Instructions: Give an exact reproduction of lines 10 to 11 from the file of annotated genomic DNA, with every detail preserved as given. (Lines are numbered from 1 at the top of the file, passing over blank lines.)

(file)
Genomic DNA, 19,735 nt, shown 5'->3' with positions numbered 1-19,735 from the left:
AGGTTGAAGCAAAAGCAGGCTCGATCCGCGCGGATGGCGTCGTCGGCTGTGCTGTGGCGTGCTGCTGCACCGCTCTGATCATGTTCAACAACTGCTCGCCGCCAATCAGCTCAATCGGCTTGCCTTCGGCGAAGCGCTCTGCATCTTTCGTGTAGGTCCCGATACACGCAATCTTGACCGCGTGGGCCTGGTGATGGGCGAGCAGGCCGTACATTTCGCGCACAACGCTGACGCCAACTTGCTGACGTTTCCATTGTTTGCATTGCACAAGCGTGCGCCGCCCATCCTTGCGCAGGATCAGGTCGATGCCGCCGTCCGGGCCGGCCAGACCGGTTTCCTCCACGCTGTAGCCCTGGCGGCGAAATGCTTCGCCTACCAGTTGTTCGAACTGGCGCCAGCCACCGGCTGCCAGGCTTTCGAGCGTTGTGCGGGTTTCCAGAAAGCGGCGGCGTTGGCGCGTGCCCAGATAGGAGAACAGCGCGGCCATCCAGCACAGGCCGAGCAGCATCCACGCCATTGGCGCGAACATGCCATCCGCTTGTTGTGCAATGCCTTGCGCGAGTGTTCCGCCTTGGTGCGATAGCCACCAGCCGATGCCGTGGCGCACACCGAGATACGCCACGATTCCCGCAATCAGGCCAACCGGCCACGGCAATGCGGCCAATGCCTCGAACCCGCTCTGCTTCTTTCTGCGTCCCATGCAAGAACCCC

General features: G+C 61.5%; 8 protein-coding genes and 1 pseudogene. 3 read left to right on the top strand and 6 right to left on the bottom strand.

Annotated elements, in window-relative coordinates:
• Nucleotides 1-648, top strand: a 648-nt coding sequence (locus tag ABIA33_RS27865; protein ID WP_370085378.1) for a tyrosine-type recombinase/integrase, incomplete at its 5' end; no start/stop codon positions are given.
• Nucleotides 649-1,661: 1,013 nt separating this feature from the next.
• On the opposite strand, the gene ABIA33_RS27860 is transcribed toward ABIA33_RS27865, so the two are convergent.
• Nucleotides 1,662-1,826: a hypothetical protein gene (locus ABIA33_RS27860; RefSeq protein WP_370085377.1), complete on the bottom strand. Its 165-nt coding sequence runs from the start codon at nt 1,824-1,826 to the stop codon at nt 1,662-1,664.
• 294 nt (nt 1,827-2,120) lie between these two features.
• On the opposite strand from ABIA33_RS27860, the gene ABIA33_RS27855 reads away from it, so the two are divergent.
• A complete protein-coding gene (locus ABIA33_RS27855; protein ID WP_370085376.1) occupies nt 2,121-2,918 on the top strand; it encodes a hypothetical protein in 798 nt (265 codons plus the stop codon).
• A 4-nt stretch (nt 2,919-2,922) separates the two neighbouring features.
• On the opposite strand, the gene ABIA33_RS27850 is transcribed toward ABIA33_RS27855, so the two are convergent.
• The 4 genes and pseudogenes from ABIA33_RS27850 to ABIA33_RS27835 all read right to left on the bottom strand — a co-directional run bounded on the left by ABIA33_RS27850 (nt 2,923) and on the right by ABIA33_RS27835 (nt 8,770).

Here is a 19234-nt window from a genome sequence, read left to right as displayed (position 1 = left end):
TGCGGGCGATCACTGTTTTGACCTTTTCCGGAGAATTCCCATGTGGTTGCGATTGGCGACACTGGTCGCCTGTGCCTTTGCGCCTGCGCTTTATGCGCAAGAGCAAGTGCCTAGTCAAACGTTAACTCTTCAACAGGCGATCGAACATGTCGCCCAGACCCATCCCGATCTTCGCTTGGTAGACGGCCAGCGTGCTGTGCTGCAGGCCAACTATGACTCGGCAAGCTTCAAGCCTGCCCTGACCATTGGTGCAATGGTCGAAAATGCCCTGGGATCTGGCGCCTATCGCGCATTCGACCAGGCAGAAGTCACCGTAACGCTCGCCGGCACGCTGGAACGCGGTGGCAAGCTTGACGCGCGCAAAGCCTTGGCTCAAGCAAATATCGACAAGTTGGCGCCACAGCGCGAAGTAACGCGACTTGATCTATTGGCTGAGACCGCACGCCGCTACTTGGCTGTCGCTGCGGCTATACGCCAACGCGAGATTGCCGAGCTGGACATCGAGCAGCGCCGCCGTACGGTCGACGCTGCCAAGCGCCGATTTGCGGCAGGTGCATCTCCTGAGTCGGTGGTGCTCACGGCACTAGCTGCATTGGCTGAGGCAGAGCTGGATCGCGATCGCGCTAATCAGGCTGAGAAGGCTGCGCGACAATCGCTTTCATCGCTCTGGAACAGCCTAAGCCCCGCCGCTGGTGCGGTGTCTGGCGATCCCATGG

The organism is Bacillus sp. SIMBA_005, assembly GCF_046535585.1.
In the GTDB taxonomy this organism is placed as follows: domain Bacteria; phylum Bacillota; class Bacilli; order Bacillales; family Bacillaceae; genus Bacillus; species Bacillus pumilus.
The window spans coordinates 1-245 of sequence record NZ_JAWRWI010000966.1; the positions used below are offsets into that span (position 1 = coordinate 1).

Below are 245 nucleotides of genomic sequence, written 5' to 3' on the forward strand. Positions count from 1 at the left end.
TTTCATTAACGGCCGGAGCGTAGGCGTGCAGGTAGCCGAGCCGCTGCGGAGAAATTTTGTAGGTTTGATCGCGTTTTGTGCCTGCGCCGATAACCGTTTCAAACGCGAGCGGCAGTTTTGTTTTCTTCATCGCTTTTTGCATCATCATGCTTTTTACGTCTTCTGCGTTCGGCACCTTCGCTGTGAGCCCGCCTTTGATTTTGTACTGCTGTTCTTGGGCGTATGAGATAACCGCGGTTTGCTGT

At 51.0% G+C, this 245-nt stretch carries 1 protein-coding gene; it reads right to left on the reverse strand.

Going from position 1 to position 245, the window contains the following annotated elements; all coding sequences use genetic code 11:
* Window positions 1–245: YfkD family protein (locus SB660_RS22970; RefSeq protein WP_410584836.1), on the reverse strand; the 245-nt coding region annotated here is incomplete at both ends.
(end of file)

• On the opposite strand from ABIA33_RS27860, the gene ABIA33_RS27855 reads away from it, so the two are divergent.
• A complete protein-coding gene (locus ABIA33_RS27855; protein ID WP_370085376.1) occupies nt 2,121-2,918 on the top strand; it encodes a hypothetical protein in 798 nt (265 codons plus the stop codon).